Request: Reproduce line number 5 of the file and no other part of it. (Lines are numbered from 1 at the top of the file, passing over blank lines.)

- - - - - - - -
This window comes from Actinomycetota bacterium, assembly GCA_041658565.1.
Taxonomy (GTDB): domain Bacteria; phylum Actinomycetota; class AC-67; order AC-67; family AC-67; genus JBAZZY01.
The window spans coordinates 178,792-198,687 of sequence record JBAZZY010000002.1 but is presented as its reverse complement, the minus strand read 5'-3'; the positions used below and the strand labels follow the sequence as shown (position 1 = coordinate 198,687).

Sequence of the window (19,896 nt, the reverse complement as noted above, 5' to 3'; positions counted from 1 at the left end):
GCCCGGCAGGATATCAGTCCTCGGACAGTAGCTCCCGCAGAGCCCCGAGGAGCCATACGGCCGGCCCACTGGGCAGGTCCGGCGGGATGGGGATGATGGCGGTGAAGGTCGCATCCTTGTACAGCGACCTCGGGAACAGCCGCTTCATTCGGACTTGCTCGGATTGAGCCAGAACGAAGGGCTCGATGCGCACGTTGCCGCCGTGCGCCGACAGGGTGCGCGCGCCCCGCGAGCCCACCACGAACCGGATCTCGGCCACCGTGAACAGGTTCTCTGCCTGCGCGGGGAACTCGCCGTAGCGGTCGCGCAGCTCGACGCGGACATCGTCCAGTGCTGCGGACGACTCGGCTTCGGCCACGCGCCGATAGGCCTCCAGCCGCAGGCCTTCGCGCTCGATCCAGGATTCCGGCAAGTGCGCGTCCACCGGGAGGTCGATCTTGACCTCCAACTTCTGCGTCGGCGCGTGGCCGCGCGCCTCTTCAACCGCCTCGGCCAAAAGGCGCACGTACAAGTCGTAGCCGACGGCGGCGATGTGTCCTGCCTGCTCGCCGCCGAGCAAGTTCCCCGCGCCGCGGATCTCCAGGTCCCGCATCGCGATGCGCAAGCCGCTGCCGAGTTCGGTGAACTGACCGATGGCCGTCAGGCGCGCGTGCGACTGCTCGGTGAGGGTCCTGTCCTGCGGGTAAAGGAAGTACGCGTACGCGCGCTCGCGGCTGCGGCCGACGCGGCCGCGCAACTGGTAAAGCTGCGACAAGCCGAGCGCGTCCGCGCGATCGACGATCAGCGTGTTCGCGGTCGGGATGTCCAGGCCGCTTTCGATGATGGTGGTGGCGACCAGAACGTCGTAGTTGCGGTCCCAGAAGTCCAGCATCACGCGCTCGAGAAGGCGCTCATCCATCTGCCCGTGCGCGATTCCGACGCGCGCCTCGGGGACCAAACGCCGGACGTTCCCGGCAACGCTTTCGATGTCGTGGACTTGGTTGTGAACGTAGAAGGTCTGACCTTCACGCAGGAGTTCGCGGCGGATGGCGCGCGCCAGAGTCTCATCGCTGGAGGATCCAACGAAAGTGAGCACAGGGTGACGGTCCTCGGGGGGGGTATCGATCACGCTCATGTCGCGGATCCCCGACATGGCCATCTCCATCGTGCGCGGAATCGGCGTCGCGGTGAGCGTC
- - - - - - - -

GCCCGGCAGGATATCAGTCCTCGGACAGTAGCTCCCGCAGAGCCCCGAGGAGCCATACGGCCGGCCCACTGGGCAGGTCCGGCGGGATGGGGATGATGGCGGTGAAGGTCGCATCCTTGTACAGCGACCTCGGGAACAGCCGCTTCATTCGGACTTGCTCGGATTGAGCCAGAACGAAGGGCTCGATGCGCACGTTGCCGCCGTGCGCCGACAGGGTGCGCGCGCCCCGCGAGCCCACCACGAACCGGATCTCGGCCACCGTGAACAGGTTCTCTGCCTGCGCGGGGAACTCGCCGTAGCGGTCGCGCAGCTCGACGCGGACATCGTCCAGTGCTGCGGACGACTCGGCTTCGGCCACGCGCCGATAGGCCTCCAGCCGCAGGCCTTCGCGCTCGATCCAGGATTCCGGCAAGTGCGCGTCCACCGGGAGGTCGATCTTGACCTCCAACTTCTGCGTCGGCGCGTGGCCGCGCGCCTCTTCAACCGCCTCGGCCAAAAGGCGCACGTACAAGTCGTAGCCGACGGCGGCGATGTGTCCTGCCTGCTCGCCGCCGAGCAAGTTCCCCGCGCCGCGGATCTCCAGGTCCCGCATCGCGATGCGCAAGCCGCTGCCGAGTTCGGTGAACTGACCGATGGCCGTCAGGCGCGCGTGCGACTGCTCGGTGAGGGTCCTGTCCTGCGGGTAAAGGAAGTACGCGTACGCGCGCTCGCGGCTGCGGCCGACGCGGCCGCGCAACTGGTAAAGCTGCGACAAGCCGAGCGCGTCCGCGCGATCGACGATCAGCGTGTTCGCGGTCGGGATGTCCAGGCCGCTTTCGATGATGGTGGTGGCGACCAGAACGTCGTAGTTGCGGTCCCAGAAGTCCAGCATCACGCGCTCGAGAAGGCGCTCATCCATCTGCCCGTGCGCGATTCCGACGCGCGCCTCGGGGACCAAACGCCGGACGTTCCCGGCAACGCTTTCGATGTCGTGGACTTGGTTGTGAACGTAGAAGGTCTGACCTTCACGCAGGAGTTCGCGGCGGATGGCGCGCGCCAGAGTCTCATCGCTGGAGGATCCAACGAAAGTGAGCACAGGGTGACGGTCCTCGGGGGGGGTATCGATCACGCTCATGTCGCGGATCCCCGACATGGCCATCTCCATCGTGCGCGGAATCGGCGTCGCGGTGAGCGTC